Divorce Decree - Many times, the parent-child relationship is determined in a divorce decree. A divorce decree, if there are children of the marriage, must include a decision by the court regarding custody of the child/children. Generally, the divorce decree is combined with a custody order that identifies the child, establishes the primary residence of the child and the circumstances under which the parent or other person in parental relation may have access to the child. It may also include an order of support. The Everman ISD is bound by the laws of the State of Texas to honor these decrees regardless of either of the parent’s wishes if they vary from the divorce decree.
Legal Guardianship - Courts may also use an order to establish legal guardianship of student. A guardianship is a legal order that gives someone other than a child's parents (i.e. grandparents, older siblings, aunts or uncles) the right to make child care decisions and take care of the child. Although a legal guardianship does not terminate a parent's custody rights, it does grant the guardian many of the same rights and responsibilities of a parent in raising and caring for a child, including educational decisions. Again, only a court can grant an individual guardianship rights for a child.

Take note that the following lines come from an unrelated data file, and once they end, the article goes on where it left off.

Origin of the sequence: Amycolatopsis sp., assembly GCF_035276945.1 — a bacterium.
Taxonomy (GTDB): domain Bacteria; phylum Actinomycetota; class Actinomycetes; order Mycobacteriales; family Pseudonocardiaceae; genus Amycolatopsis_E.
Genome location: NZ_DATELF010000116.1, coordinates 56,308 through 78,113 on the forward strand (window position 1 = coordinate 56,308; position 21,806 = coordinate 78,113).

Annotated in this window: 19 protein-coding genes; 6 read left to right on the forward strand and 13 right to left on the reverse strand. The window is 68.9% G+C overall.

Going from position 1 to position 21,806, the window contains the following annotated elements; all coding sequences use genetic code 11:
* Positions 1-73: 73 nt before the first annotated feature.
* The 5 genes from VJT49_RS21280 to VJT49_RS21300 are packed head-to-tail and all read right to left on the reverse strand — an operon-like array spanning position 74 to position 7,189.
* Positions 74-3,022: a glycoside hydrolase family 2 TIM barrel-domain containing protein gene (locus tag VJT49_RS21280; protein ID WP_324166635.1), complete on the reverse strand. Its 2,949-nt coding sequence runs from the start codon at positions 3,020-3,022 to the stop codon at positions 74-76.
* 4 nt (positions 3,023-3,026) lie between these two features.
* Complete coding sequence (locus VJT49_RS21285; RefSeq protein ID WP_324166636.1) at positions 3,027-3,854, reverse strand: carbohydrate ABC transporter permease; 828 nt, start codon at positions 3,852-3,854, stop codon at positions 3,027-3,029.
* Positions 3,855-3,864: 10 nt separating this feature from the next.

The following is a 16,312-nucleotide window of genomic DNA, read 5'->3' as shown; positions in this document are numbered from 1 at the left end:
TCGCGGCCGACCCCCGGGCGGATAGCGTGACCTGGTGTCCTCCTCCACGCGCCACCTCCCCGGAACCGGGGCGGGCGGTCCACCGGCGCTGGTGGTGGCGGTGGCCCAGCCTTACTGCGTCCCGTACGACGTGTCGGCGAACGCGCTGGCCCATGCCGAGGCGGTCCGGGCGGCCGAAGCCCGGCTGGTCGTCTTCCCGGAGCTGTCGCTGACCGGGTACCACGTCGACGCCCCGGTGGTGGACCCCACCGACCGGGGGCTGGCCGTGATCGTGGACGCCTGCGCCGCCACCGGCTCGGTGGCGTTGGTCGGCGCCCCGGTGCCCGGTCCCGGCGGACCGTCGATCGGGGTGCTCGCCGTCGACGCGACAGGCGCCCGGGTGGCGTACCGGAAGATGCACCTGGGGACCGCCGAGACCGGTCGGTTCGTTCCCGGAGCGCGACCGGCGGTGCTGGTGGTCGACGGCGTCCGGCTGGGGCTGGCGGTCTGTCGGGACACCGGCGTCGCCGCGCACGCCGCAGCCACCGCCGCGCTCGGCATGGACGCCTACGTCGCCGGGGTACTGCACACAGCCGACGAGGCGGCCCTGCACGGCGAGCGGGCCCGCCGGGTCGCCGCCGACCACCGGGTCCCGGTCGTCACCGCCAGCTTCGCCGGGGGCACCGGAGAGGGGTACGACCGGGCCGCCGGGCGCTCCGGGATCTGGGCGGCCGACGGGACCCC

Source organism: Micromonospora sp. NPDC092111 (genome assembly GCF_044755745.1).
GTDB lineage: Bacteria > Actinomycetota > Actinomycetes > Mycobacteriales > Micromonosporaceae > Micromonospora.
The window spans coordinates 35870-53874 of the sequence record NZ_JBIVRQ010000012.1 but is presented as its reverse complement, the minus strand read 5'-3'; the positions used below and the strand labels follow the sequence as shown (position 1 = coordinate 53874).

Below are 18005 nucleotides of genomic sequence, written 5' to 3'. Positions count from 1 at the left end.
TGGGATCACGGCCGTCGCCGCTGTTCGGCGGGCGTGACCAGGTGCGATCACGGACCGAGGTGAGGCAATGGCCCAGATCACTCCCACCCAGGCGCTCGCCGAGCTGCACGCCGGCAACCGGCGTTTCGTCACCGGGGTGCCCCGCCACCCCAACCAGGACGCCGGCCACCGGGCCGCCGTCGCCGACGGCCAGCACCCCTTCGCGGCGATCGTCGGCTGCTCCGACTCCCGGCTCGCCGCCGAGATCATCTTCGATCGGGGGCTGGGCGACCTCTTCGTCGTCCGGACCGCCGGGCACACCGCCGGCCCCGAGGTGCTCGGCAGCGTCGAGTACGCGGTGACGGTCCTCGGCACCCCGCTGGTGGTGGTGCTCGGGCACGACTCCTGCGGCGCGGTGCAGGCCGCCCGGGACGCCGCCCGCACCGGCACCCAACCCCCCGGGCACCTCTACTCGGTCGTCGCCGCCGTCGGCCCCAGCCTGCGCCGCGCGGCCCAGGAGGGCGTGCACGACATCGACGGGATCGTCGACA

COMPLIANCE WITH COURT ORDERS